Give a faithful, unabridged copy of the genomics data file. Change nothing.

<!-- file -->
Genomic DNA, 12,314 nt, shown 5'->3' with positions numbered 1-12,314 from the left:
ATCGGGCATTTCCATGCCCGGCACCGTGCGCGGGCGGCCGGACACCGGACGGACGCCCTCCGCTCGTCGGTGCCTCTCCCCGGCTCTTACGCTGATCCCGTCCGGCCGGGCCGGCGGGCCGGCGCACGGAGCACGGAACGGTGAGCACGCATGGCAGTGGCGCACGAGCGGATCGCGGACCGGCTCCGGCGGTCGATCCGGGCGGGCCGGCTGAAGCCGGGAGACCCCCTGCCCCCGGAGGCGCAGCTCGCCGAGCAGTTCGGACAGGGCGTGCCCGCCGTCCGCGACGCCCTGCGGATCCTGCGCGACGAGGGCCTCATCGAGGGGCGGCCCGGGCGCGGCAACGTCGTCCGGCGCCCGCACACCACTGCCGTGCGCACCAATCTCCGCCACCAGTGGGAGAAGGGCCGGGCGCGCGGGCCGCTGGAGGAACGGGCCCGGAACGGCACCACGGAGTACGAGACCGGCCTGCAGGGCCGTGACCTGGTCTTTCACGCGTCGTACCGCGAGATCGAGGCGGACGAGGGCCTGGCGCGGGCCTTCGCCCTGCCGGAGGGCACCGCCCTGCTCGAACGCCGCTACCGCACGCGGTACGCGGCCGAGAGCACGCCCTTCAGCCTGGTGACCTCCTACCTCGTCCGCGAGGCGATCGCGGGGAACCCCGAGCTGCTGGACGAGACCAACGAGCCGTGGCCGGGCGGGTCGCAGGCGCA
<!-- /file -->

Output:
Genomic DNA, 12,314 nt, shown 5'->3' with positions numbered 1-12,314 from the left:
ATCGGGCATTTCCATGCCCGGCACCGTGCGCGGGCGGCCGGACACCGGACGGACGCCCTCCGCTCGTCGGTGCCTCTCCCCGGCTCTTACGCTGATCCCGTCCGGCCGGGCCGGCGGGCCGGCGCACGGAGCACGGAACGGTGAGCACGCATGGCAGTGGCGCACGAGCGGATCGCGGACCGGCTCCGGCGGTCGATCCGGGCGGGCCGGCTGAAGCCGGGAGACCCCCTGCCCCCGGAGGCGCAGCTCGCCGAGCAGTTCGGACAGGGCGTGCCCGCCGTCCGCGACGCCCTGCGGATCCTGCGCGACGAGGGCCTCATCGAGGGGCGGCCCGGGCGCGGCAACGTCGTCCGGCGCCCGCACACCACTGCCGTGCGCACCAATCTCCGCCACCAGTGGGAGAAGGGCCGGGCGCGCGGGCCGCTGGAGGAACGGGCCCGGAACGGCACCACGGAGTACGAGACCGGCCTGCAGGGCCGTGACCTGGTCTTTCACGCGTCGTACCGCGAGATCGAGGCGGACGAGGGCCTGGCGCGGGCCTTCGCCCTGCCGGAGGGCACCGCCCTGCTCGAACGCCGCTACCGCACGCGGTACGCGGCCGAGAGCACGCCCTTCAGCCTGGTGACCTCCTACCTCGTCCGCGAGGCGATCGCGGGGAACCCCGAGCTGCTGGACGAGACCAACGAGCCGTGGCCGGGCGGGTCGCAGGCGCA